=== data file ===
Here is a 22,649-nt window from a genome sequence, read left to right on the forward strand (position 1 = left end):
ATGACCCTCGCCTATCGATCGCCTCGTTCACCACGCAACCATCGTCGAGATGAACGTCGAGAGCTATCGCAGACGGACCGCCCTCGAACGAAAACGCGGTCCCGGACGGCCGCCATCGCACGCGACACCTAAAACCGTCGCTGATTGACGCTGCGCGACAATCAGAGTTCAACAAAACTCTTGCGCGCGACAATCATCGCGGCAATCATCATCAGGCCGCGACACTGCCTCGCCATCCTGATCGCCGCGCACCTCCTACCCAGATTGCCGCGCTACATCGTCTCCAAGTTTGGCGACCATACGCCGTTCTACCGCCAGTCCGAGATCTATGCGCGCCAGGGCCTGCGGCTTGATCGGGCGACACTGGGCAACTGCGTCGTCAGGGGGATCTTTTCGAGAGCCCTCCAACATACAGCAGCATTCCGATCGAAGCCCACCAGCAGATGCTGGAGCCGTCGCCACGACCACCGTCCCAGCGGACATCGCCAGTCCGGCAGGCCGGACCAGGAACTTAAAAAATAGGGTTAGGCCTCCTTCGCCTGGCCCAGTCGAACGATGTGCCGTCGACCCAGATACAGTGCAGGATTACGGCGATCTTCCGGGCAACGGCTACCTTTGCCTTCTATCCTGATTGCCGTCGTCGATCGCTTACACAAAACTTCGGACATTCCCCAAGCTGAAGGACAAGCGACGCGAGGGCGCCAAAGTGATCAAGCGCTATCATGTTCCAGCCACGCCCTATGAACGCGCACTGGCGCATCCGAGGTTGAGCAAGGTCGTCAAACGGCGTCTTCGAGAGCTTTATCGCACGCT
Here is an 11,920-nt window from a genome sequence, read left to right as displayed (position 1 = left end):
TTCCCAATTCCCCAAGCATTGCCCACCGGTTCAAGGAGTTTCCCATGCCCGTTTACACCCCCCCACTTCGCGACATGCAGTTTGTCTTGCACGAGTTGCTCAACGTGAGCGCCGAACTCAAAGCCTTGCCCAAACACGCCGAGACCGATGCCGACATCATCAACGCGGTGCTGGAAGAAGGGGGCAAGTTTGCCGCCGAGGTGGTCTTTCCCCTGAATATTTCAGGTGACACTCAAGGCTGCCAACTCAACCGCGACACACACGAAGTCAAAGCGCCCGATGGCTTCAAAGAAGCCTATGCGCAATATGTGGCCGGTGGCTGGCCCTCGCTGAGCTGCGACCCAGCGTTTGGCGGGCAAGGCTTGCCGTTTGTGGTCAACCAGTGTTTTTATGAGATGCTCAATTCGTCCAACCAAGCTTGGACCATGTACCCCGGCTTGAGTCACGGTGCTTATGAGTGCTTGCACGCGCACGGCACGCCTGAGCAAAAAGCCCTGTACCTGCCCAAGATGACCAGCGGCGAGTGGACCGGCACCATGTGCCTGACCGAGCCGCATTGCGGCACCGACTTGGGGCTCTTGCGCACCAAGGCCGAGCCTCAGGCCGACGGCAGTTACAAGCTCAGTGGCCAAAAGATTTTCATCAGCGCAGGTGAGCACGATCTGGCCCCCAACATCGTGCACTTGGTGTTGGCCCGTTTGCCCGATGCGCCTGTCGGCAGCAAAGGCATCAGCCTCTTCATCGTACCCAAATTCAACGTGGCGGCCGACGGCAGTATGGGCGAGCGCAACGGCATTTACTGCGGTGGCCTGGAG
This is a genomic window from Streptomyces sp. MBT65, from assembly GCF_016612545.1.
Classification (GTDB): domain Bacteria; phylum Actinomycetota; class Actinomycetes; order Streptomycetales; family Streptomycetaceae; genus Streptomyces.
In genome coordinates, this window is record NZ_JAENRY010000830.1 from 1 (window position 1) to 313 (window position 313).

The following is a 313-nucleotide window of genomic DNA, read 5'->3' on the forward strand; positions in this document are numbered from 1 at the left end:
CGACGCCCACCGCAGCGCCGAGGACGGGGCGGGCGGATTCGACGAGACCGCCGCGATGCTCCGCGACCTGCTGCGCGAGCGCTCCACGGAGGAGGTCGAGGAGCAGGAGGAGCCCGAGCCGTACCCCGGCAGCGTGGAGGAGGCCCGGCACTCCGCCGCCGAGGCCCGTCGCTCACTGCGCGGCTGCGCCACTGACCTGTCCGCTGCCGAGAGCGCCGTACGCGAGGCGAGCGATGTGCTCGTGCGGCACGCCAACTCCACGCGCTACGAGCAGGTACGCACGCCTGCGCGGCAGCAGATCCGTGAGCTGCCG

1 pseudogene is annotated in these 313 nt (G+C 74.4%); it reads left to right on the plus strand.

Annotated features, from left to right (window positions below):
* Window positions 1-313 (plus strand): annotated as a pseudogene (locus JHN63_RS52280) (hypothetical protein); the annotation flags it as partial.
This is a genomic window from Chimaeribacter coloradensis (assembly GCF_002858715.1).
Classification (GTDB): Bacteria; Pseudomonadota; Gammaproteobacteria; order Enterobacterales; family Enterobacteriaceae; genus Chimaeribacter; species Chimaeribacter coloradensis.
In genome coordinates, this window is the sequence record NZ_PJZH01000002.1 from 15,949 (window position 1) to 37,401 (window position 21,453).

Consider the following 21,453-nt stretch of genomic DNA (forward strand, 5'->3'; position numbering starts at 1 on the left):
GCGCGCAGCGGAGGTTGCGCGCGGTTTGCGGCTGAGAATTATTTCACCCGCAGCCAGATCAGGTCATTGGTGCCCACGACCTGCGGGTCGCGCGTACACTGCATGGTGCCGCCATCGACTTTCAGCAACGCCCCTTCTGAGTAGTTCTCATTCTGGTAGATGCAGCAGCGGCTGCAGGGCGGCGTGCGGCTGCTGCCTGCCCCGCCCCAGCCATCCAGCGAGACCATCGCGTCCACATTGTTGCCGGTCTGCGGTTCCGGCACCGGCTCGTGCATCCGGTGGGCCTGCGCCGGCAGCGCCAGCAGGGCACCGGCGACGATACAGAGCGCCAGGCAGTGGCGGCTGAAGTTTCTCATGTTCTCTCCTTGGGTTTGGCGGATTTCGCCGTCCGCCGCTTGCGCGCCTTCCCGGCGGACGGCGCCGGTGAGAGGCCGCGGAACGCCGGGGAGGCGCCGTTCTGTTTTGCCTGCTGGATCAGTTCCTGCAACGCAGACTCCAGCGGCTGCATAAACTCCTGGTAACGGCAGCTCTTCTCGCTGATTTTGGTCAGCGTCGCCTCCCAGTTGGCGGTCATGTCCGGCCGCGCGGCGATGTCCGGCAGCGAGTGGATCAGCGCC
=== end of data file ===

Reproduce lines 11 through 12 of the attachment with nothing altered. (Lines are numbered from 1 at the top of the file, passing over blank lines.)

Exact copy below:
Annotated features, from left to right (window positions below):
* Window positions 1-313 (plus strand): annotated as a pseudogene (locus JHN63_RS52280) (hypothetical protein); the annotation flags it as partial.